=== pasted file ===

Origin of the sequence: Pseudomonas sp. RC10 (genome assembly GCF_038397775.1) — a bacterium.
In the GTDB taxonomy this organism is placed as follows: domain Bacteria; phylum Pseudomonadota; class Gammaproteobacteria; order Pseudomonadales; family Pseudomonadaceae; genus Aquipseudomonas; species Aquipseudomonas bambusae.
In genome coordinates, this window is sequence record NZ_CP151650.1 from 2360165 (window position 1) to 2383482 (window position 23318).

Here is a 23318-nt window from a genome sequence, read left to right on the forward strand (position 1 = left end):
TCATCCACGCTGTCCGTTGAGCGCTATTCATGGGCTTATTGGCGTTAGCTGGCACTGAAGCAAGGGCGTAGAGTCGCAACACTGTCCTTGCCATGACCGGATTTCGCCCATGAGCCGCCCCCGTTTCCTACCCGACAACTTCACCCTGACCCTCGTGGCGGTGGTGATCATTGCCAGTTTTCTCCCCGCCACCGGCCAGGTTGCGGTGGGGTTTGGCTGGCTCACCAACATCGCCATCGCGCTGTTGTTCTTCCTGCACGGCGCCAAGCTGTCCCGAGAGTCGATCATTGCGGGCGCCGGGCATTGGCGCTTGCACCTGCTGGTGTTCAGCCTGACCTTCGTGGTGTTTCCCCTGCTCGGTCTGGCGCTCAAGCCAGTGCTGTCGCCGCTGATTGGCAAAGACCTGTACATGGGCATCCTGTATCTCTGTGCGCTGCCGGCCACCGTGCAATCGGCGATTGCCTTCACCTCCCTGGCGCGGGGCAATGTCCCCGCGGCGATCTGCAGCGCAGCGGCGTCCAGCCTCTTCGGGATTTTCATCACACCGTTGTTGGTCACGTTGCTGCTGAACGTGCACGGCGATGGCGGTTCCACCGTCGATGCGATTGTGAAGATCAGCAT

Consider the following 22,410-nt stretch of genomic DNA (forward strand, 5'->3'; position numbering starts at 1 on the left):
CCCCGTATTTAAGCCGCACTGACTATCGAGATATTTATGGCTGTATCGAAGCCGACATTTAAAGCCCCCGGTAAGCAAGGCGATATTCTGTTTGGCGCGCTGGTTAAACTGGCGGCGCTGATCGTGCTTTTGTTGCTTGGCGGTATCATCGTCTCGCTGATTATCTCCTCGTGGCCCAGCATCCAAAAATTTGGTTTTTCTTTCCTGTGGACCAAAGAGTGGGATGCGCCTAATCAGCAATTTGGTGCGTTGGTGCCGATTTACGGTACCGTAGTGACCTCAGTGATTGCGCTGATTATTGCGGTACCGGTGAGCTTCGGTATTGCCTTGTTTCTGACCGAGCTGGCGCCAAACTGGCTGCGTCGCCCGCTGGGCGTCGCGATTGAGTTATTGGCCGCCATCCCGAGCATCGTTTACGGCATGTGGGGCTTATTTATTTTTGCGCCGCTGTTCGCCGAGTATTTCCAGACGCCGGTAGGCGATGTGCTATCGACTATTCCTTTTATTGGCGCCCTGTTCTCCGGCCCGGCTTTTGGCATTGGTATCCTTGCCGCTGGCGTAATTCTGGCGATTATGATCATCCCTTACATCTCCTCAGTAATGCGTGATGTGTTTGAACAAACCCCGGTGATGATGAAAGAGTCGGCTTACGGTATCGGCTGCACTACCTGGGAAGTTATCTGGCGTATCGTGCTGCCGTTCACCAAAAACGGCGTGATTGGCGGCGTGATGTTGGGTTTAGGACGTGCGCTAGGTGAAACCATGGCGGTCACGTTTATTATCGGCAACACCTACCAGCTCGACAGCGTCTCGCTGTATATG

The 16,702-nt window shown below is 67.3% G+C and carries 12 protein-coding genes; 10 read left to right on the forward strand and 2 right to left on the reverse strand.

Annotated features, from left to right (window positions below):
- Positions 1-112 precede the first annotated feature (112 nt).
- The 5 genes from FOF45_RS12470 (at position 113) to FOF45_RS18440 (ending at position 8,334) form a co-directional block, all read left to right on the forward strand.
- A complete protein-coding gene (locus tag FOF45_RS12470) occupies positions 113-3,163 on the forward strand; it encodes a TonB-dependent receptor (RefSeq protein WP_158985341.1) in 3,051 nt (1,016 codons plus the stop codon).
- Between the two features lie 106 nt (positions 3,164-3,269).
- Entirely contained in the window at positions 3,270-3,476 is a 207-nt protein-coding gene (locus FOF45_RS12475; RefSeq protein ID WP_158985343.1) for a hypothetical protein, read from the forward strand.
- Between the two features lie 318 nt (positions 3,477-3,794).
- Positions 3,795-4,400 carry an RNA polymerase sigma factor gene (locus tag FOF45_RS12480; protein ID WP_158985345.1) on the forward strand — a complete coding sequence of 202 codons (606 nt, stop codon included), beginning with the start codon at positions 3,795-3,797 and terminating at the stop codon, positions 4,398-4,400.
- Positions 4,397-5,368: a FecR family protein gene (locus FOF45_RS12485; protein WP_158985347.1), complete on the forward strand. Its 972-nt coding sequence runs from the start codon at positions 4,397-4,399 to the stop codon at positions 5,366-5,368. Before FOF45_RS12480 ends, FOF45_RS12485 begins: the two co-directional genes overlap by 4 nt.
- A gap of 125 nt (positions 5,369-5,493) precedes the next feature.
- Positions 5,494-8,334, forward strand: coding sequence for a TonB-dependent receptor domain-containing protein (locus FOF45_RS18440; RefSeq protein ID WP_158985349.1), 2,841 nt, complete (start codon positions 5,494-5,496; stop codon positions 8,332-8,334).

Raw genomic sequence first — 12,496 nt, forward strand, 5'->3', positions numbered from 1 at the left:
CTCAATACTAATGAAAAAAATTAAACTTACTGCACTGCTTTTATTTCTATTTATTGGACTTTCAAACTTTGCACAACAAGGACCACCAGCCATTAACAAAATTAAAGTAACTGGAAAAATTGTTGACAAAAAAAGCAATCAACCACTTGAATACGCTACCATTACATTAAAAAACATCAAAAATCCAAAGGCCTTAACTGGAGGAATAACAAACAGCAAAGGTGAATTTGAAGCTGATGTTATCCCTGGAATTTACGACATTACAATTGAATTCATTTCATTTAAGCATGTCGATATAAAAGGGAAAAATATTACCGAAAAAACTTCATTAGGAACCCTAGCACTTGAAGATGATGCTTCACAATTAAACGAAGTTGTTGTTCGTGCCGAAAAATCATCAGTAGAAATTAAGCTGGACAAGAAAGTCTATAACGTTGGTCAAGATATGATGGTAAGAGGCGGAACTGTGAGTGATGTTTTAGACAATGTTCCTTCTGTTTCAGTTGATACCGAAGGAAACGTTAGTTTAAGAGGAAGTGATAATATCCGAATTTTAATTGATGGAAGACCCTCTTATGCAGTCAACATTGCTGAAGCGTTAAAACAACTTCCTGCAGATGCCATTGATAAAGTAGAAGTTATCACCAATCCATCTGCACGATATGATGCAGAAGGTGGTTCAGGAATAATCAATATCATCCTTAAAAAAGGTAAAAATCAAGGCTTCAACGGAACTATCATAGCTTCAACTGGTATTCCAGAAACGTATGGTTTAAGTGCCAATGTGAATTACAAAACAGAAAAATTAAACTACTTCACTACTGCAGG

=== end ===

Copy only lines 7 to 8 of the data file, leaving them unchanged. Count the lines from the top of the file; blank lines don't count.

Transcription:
CCCCGTATTTAAGCCGCACTGACTATCGAGATATTTATGGCTGTATCGAAGCCGACATTTAAAGCCCCCGGTAAGCAAGGCGATATTCTGTTTGGCGCGCTGGTTAAACTGGCGGCGCTGATCGTGCTTTTGTTGCTTGGCGGTATCATCGTCTCGCTGATTATCTCCTCGTGGCCCAGCATCCAAAAATTTGGTTTTTCTTTCCTGTGGACCAAAGAGTGGGATGCGCCTAATCAGCAATTTGGTGCGTTGGTGCCGATTTACGGTACCGTAGTGACCTCAGTGATTGCGCTGATTATTGCGGTACCGGTGAGCTTCGGTATTGCCTTGTTTCTGACCGAGCTGGCGCCAAACTGGCTGCGTCGCCCGCTGGGCGTCGCGATTGAGTTATTGGCCGCCATCCCGAGCATCGTTTACGGCATGTGGGGCTTATTTATTTTTGCGCCGCTGTTCGCCGAGTATTTCCAGACGCCGGTAGGCGATGTGCTATCGACTATTCCTTTTATTGGCGCCCTGTTCTCCGGCCCGGCTTTTGGCATTGGTATCCTTGCCGCTGGCGTAATTCTGGCGATTATGATCATCCCTTACATCTCCTCAGTAATGCGTGATGTGTTTGAACAAACCCCGGTGATGATGAAAGAGTCGGCTTACGGTATCGGCTGCACTACCTGGGAAGTTATCTGGCGTATCGTGCTGCCGTTCACCAAAAACGGCGTGATTGGCGGCGTGATGTTGGGTTTAGGACGTGCGCTAGGTGAAACCATGGCGGTCACGTTTATTATCGGCAACACCTACCAGCTCGACAGCGTCTCGCTGTATATG

The 16,702-nt window shown below is 67.3% G+C and carries 12 protein-coding genes; 10 read left to right on the forward strand and 2 right to left on the reverse strand.